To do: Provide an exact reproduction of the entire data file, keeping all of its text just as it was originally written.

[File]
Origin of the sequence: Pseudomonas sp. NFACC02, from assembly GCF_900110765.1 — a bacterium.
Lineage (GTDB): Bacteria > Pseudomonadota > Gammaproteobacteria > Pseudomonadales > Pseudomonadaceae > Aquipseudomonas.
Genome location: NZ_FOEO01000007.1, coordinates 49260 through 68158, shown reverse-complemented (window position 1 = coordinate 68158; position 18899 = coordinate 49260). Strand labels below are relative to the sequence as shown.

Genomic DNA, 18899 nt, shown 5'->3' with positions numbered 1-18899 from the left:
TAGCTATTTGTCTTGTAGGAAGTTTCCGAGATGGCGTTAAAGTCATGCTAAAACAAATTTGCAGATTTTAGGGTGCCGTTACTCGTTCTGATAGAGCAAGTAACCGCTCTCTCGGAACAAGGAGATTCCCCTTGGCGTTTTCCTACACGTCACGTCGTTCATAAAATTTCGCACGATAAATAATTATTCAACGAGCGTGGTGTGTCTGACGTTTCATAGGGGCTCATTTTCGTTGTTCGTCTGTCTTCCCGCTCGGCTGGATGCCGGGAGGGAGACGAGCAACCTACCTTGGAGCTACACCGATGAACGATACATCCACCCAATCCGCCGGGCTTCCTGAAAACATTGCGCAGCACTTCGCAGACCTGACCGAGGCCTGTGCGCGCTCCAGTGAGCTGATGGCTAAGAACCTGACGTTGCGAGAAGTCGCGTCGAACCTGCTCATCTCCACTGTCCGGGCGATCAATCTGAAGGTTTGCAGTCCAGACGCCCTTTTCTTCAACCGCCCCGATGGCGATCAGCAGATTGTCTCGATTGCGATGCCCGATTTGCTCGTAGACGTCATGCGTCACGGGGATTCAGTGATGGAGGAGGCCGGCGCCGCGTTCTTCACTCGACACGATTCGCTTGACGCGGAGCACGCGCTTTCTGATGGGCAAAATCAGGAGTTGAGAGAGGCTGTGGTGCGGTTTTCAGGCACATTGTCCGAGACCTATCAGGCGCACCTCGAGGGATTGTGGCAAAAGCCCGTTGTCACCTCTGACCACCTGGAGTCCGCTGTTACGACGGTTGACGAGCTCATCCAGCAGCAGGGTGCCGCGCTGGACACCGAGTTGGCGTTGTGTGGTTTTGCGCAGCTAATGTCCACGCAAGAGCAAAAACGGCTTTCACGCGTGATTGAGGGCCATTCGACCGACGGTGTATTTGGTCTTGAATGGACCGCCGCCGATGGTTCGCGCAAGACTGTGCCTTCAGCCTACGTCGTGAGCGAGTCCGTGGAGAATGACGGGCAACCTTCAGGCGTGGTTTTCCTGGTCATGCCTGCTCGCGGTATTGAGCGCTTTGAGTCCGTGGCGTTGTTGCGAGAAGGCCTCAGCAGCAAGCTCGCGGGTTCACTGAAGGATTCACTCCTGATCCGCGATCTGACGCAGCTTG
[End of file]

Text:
Origin of the sequence: Pseudomonas sp. NFACC02, from assembly GCF_900110765.1 — a bacterium.
Lineage (GTDB): Bacteria > Pseudomonadota > Gammaproteobacteria > Pseudomonadales > Pseudomonadaceae > Aquipseudomonas.
Genome location: NZ_FOEO01000007.1, coordinates 49260 through 68158, shown reverse-complemented (window position 1 = coordinate 68158; position 18899 = coordinate 49260). Strand labels below are relative to the sequence as shown.

Genomic DNA, 18899 nt, shown 5'->3' with positions numbered 1-18899 from the left:
TAGCTATTTGTCTTGTAGGAAGTTTCCGAGATGGCGTTAAAGTCATGCTAAAACAAATTTGCAGATTTTAGGGTGCCGTTACTCGTTCTGATAGAGCAAGTAACCGCTCTCTCGGAACAAGGAGATTCCCCTTGGCGTTTTCCTACACGTCACGTCGTTCATAAAATTTCGCACGATAAATAATTATTCAACGAGCGTGGTGTGTCTGACGTTTCATAGGGGCTCATTTTCGTTGTTCGTCTGTCTTCCCGCTCGGCTGGATGCCGGGAGGGAGACGAGCAACCTACCTTGGAGCTACACCGATGAACGATACATCCACCCAATCCGCCGGGCTTCCTGAAAACATTGCGCAGCACTTCGCAGACCTGACCGAGGCCTGTGCGCGCTCCAGTGAGCTGATGGCTAAGAACCTGACGTTGCGAGAAGTCGCGTCGAACCTGCTCATCTCCACTGTCCGGGCGATCAATCTGAAGGTTTGCAGTCCAGACGCCCTTTTCTTCAACCGCCCCGATGGCGATCAGCAGATTGTCTCGATTGCGATGCCCGATTTGCTCGTAGACGTCATGCGTCACGGGGATTCAGTGATGGAGGAGGCCGGCGCCGCGTTCTTCACTCGACACGATTCGCTTGACGCGGAGCACGCGCTTTCTGATGGGCAAAATCAGGAGTTGAGAGAGGCTGTGGTGCGGTTTTCAGGCACATTGTCCGAGACCTATCAGGCGCACCTCGAGGGATTGTGGCAAAAGCCCGTTGTCACCTCTGACCACCTGGAGTCCGCTGTTACGACGGTTGACGAGCTCATCCAGCAGCAGGGTGCCGCGCTGGACACCGAGTTGGCGTTGTGTGGTTTTGCGCAGCTAATGTCCACGCAAGAGCAAAAACGGCTTTCACGCGTGATTGAGGGCCATTCGACCGACGGTGTATTTGGTCTTGAATGGACCGCCGCCGATGGTTCGCGCAAGACTGTGCCTTCAGCCTACGTCGTGAGCGAGTCCGTGGAGAATGACGGGCAACCTTCAGGCGTGGTTTTCCTGGTCATGCCTGCTCGCGGTATTGAGCGCTTTGAGTCCGTGGCGTTGTTGCGAGAAGGCCTCAGCAGCAAGCTCGCGGGTTCACTGAAGGATTCACTCCTGATCCGCGATCTGACGCAGCTTG